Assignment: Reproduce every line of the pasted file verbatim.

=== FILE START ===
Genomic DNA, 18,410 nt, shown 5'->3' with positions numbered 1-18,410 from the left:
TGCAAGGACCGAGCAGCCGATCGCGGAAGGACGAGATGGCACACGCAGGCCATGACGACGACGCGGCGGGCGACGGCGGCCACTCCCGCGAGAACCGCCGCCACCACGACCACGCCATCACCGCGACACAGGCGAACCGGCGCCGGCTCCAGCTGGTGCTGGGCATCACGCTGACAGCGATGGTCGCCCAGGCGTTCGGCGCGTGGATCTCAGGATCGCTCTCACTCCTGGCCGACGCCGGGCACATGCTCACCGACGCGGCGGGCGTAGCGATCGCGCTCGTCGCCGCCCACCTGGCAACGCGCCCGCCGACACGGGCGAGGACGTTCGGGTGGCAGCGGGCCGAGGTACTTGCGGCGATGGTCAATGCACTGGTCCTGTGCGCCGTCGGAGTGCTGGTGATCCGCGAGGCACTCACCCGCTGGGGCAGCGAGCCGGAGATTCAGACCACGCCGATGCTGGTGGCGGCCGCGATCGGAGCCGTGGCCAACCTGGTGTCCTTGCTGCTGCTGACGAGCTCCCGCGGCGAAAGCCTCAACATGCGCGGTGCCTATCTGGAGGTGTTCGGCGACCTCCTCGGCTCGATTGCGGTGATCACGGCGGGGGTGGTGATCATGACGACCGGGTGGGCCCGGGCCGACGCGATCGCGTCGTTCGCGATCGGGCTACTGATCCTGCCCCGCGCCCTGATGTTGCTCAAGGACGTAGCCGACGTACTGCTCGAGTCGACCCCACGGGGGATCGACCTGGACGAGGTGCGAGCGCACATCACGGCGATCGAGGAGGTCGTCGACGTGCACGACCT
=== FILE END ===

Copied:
Genomic DNA, 18,410 nt, shown 5'->3' with positions numbered 1-18,410 from the left:
TGCAAGGACCGAGCAGCCGATCGCGGAAGGACGAGATGGCACACGCAGGCCATGACGACGACGCGGCGGGCGACGGCGGCCACTCCCGCGAGAACCGCCGCCACCACGACCACGCCATCACCGCGACACAGGCGAACCGGCGCCGGCTCCAGCTGGTGCTGGGCATCACGCTGACAGCGATGGTCGCCCAGGCGTTCGGCGCGTGGATCTCAGGATCGCTCTCACTCCTGGCCGACGCCGGGCACATGCTCACCGACGCGGCGGGCGTAGCGATCGCGCTCGTCGCCGCCCACCTGGCAACGCGCCCGCCGACACGGGCGAGGACGTTCGGGTGGCAGCGGGCCGAGGTACTTGCGGCGATGGTCAATGCACTGGTCCTGTGCGCCGTCGGAGTGCTGGTGATCCGCGAGGCACTCACCCGCTGGGGCAGCGAGCCGGAGATTCAGACCACGCCGATGCTGGTGGCGGCCGCGATCGGAGCCGTGGCCAACCTGGTGTCCTTGCTGCTGCTGACGAGCTCCCGCGGCGAAAGCCTCAACATGCGCGGTGCCTATCTGGAGGTGTTCGGCGACCTCCTCGGCTCGATTGCGGTGATCACGGCGGGGGTGGTGATCATGACGACCGGGTGGGCCCGGGCCGACGCGATCGCGTCGTTCGCGATCGGGCTACTGATCCTGCCCCGCGCCCTGATGTTGCTCAAGGACGTAGCCGACGTACTGCTCGAGTCGACCCCACGGGGGATCGACCTGGACGAGGTGCGAGCGCACATCACGGCGATCGAGGAGGTCGTCGACGTGCACGACCT